Bad news for you “Wing Nuts”–it looks like the Bartlet administration may end a year early. according to Lisa deMoraes in the Washington Post:
The Josiah Bartlet administration is coming to an end at the close of the upcoming television season — only three years into his second term, NBC suits report. But they insist that does not necessarily mean “The West Wing” will be canceled. Thus continues the slow, painful uraveling of the once-great White House drama series.
” ‘West Wing’ was ratings-challenged” last season, NBC Entertainment President Kevin Reilly told critics over the weekend, stating the obvious.
“John Wells is not in denial about it,” he said of the man best known for executive-producing “ER,” who took over “The West Wing” when its creator, Aaron Sorkin, was shown the door.
“I can’t reveal too much; all I can tell you is it’s not going to be business as usual,” Reilly continued. “The one little thing I could say is that the Bartlet administration is clearly coming to the end of its term, and I think that’s going to foster some really interesting developments. . . . So we’re going to try to juice up that show creatively this year, and I’m excited about what I’ve heard.”
“Juicing up” is not an expression “West Wing” fans want to hear in connection with the series. When you hear “juicing up” and “John Wells” in the same breath, crashing helicopters and tank attacks cannot be far behind.
On the other hand, Peter Roth, the man who runs Warner Bros. TV, which produces “The West Wing,” yesterday told The TV Column it was too early to say whether the Bartlet administration would come to an end this coming TV season. And yet Reilly seemed pretty certain of what he was saying to a room full of critics and columnists here. But then Reilly is a guy who’s capable of telling a room full of critics and columnists that the “Friends” spinoff “Joey” gave him “this magical feeling that happens only one in a great while,” that he “feeds off the energy” of his boss, NBC Universal Television Group President Jeff Zucker, and that a drama series in which Heather Locklear runs LAX “will have credibility.” Can you ever really trust a man who’s capable of saying such things with a straight face?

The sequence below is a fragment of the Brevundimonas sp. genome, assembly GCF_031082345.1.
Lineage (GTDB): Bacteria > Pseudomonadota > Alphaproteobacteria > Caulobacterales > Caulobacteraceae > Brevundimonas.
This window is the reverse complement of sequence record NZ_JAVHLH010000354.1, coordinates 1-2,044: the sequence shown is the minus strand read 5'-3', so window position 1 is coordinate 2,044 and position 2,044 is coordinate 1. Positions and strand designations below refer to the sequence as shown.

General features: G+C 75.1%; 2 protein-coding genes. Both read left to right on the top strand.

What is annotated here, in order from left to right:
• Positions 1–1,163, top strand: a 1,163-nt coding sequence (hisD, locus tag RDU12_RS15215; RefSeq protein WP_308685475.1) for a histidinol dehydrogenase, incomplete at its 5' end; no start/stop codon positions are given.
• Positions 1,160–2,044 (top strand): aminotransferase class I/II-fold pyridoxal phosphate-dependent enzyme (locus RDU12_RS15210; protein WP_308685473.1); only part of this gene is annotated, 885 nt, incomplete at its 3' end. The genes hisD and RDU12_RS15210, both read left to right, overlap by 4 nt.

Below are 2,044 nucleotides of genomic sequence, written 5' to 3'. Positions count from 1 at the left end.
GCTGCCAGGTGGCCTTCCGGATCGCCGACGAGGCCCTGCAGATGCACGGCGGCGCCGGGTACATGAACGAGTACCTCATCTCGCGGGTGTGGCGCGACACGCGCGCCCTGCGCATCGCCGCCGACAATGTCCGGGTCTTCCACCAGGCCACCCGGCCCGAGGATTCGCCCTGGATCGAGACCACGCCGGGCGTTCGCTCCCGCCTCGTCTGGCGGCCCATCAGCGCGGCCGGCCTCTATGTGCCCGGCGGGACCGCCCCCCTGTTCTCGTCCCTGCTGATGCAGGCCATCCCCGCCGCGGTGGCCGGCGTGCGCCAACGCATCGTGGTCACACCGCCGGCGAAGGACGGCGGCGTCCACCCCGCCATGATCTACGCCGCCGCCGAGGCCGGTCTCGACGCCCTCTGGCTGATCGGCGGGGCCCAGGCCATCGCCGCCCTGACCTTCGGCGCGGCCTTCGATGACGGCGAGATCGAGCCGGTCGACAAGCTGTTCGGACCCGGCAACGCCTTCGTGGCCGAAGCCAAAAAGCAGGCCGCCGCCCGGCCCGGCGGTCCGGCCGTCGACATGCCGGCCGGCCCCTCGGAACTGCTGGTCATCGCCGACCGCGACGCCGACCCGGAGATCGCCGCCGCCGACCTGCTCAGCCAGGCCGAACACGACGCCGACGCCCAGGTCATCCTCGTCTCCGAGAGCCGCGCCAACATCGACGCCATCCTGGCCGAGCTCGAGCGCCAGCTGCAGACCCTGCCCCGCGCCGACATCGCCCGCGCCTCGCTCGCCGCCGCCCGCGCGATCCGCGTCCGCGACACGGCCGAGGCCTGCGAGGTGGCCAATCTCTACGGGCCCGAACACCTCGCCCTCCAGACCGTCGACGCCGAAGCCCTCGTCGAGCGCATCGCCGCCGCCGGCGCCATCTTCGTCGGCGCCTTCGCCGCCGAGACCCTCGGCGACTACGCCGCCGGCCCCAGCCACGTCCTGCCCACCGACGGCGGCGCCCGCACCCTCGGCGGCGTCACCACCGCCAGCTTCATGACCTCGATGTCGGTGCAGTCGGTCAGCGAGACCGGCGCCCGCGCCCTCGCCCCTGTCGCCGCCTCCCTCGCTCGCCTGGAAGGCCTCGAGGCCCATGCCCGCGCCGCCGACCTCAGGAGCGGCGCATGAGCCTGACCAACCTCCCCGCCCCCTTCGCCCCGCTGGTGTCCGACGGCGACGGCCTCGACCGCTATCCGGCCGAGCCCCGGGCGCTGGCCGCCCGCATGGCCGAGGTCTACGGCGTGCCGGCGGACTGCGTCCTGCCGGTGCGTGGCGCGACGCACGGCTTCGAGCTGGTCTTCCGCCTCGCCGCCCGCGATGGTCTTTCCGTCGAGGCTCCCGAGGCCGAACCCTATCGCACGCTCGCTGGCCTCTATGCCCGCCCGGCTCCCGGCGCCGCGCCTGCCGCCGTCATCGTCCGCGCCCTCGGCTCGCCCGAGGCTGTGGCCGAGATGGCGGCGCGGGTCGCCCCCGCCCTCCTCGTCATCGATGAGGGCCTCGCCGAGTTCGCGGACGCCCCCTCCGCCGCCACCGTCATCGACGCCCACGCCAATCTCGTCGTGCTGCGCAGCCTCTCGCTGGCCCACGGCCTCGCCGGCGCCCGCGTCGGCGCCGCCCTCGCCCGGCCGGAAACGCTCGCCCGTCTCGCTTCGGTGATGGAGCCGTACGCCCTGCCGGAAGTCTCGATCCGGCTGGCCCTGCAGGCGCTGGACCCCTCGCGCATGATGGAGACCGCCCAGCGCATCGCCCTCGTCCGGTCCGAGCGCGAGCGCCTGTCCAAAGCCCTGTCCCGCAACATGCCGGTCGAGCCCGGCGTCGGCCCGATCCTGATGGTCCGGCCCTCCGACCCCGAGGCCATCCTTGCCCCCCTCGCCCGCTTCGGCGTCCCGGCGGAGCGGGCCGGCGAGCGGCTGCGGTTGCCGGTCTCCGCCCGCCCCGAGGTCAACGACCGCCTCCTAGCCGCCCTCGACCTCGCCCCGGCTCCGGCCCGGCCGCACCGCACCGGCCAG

Zucker also acknowledged that the Bartlet administration would pack it in at the end of this season. On the other hand, Zucker last season promised that “Coupling” would be the most talked-about show of the season, and he now says he knew “Coupling” was garbage from the time its pilot was shot.
There seems to be a phenomenon at play here that I’ve seen before. After 3 or 4 years, the creator of a show leaves — usually to find other projects, but in this case he was pushed out — and then the new producer decides to make a few changes. Usually it starts with casting, bringing in new characters and changing the focus or direction of the series. We saw this in the final, unfortunate season of Picket Fences, then again in The Practice, and in other series. Finally, the audience deserts the show because it’s “not as good as it used to be” and the series ends.
West Wing last year started this downhill march. The series under Aaron Sorkin was a social studies lesson every week with a unique walk-and-talk style. Under John Wells, the series because a slow, plodding drama like any other. New characters came and went, as if he was throwing them on a wall to see who stuck. (When you have an ensemble as large and competent as the cast of The West Wing, why start adding more?)
The low ratings this year are brought into sharp relief when you note that NBC no longer shows repeats of the show because they lose so many viewers for the network. No repeats means no opportunity for people to catch up or start watching and get up to speed.
Mark my words, The West Wing is over, and with it will go our only hope for a real, worthy president.